The simplest way to make your soil absorb the water is using the wetting agent. These impact on the waxy residues in the same way washing detergents impact grease and fat particles in your washing up. By reducing the surface tension of the water, the moisture can more easily penetrate the soil particle and get moisture where we need it, and our plants are watered properly. Wetting agents are easly purchased from any nursery or gardening store, are really easy to use and 99% of the time will fix your problem.

Good soil health.
The best way to fix any soil issue, is to keep it happy. Healthy soil will generally not have problems like water repellency. Working a good, well aged, organic compost through your soil, watering it regularly, and keeping the microbial activity churning along will help reduce any chance of that annoying waxy residue accumulating. Making sure you have a good soil mix will also aid in allowing plenty of space between the soil pores for water to infiltrate. Hydrophobic soil isn’t great, but it’s not the end of the world. Using soil problems like this is a great excuse to give your garden a bit of love and TLC and get them back to where they need to be for healthy happy plants.

But I just watered that houseplant

It’s a fairly common scenario: You notice that the soil of a houseplant is bone dry when you just gave it a big drink of water the day before. What’s wrong?

There are several possible causes, one of which almost never occurs to home gardeners. But first, the easy answers:

Did you actually use enough water? You know you have when you see water dripping into the saucer beneath the pot. If there’s none there after several minutes, you need to water more.

Second is that the plant is rootbound — which means the root system is much too large for the amount of soil — and absorbs all the moisture practically instantly and then needs more. This usually occurs with plants you’ve grown in the same pot a long time and those you’ve just bought.

How do you tell if a plant is rootbound? Check the hole in the bottom of the container to see if roots are visible. Also, when the soil is dry, carefully remove the plant from its pot and look to see if the surface of the soil covered with roots growing around and around the root ball. If the plant is rootbound, repot it.

But what if neither of those causes seems to apply to your situation? You water and quickly see that water show up in the saucer, but the next day the soil feels dry again.

A common reason is that the potting mix has dried out and isn’t absorbing the water. Most commercial potting mixes contain peat, which holds water well once it has been moistened, but — as everyone who works with sphagnum peat outdoors knows — is difficult to wet the first time.

What that means in potting soil is that if the peat is allowed to dry out at some point (you went on vacation, you forgot to water on a regular schedule), it won’t absorb water readily from then on; the water just runs down the sides of the pot into the saucer.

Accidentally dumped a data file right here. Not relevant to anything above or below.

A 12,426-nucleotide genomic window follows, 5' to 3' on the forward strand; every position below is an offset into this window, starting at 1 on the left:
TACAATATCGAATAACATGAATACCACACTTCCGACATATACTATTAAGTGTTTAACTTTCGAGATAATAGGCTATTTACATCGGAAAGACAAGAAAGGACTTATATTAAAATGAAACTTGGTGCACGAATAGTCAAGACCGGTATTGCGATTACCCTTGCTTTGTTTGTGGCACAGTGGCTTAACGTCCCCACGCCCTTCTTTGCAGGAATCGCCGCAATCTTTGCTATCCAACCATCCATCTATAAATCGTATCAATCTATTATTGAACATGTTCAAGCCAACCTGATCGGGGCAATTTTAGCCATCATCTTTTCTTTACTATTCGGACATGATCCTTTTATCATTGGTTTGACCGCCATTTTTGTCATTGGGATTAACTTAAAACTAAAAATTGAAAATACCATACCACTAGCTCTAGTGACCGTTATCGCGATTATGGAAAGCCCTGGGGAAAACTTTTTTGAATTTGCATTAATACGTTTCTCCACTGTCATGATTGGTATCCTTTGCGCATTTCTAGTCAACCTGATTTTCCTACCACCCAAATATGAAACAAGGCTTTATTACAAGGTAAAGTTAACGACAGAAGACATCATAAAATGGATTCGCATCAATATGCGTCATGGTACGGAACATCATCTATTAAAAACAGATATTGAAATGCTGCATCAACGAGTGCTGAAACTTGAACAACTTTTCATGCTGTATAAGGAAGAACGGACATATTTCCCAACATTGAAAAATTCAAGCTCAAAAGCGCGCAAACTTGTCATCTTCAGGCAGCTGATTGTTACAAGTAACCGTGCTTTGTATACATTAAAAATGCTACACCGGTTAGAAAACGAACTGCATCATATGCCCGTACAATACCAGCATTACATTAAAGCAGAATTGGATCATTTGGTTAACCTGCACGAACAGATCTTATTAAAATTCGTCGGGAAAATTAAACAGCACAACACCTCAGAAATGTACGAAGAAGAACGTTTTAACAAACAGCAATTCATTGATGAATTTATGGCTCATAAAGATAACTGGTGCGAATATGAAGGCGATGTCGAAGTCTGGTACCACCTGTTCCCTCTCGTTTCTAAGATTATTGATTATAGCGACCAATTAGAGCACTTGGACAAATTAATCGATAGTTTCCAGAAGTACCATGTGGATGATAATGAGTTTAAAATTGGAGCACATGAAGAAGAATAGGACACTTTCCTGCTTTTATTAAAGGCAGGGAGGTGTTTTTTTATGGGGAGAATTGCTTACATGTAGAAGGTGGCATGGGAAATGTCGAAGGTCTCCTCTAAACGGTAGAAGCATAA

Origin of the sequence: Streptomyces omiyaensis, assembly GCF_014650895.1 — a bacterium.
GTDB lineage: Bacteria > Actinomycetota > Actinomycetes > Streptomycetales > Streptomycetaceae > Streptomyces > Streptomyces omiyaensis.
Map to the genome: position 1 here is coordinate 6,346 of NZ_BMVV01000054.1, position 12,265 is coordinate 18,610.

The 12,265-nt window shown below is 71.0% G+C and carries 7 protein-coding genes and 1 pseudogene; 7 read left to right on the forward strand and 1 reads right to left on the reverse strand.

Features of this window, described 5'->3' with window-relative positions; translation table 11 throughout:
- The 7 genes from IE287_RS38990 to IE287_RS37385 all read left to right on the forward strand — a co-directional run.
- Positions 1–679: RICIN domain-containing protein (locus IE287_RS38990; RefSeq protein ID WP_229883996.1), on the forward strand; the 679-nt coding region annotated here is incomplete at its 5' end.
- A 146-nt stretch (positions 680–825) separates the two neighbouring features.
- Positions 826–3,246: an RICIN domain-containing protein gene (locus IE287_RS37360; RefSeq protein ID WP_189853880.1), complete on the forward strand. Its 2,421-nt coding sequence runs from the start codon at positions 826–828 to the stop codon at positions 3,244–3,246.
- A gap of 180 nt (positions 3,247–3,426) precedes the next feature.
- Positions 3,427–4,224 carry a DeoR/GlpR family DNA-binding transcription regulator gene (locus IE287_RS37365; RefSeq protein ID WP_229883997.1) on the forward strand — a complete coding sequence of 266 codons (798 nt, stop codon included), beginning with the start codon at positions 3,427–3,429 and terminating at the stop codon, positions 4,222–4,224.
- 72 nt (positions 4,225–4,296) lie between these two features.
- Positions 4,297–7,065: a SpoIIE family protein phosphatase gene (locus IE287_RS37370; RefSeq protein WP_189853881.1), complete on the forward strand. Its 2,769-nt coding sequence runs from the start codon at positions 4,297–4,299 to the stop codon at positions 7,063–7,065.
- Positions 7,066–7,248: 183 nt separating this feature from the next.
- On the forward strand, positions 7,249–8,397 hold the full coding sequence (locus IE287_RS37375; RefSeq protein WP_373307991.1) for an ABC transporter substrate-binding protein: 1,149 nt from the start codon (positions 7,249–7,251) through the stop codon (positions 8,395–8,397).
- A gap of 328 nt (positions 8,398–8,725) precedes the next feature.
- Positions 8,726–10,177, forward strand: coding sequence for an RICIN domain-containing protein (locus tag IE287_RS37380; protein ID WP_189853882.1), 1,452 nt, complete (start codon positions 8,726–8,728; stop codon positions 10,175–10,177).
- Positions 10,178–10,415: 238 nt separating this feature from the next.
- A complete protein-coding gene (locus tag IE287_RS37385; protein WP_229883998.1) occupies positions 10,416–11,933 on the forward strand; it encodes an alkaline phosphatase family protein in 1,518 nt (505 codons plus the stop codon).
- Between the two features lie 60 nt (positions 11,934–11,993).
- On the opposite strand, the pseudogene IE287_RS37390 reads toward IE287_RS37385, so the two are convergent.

If you think this is your problem, there are several ways to moisten the potting mixture again so it will work as it’s supposed to.

If the plant is in an 8-inch pot or smaller, fill a bucket or tub with lukewarm water. Then, holding your hand over the top of the soil at the base of the plant (to prevent the soil from washing away), immerse the plant, pot and all, until the water stops bubbling. Then take care not to let it dry out completely again

Obviously that won’t work with most houseplants in big pots. There you have to use a surfactant or wetting agent to get the soil to absorb water. Surfactants can be bought at nurseries and home stores, but liquid dishwashing liquid (Joy, Ivory, etc.) works just fine.

The main thing is to not overdo the detergent — that can harm the plant. The usual recommendation is a few drops per gallon of lukewarm water. I’d say not more than 1/4 teaspoon. Slowly pour this over the soil, trying to wet all portions of the surface. (As much as possible, stay away from the edges of the pot, because that water will run straight through and not be absorbed.)

Sometimes that works right away, but occasionally you may have to repeat the procedure several times over a few hours for all of the soil mixture to finally stop repelling water. (Be sure to remove the excess water from the saucer each time.) But it does do the trick.

Two final notes: If you read the bags of the potting soils you buy, you’ll find that some already contain wetting agents to prevent just this type of problem, so that can be another solution if this is a perennial problem with your houseplants.

Or — no kidding — you can get your houseplants their own accounts on Twitter and have them tell you when they need watering! Sometimes I think technology has gone a tad too far.

What should I do before using dried up bagged potting soil?

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  • Is it the end of the growing season in your neck of the woods? What should be done with containers that had plants growing in them all summer? Did you buy some bags of potting soil from the store, but never used them and stored them in your garage for a few years? If any of these ring a bell, you might be wondering: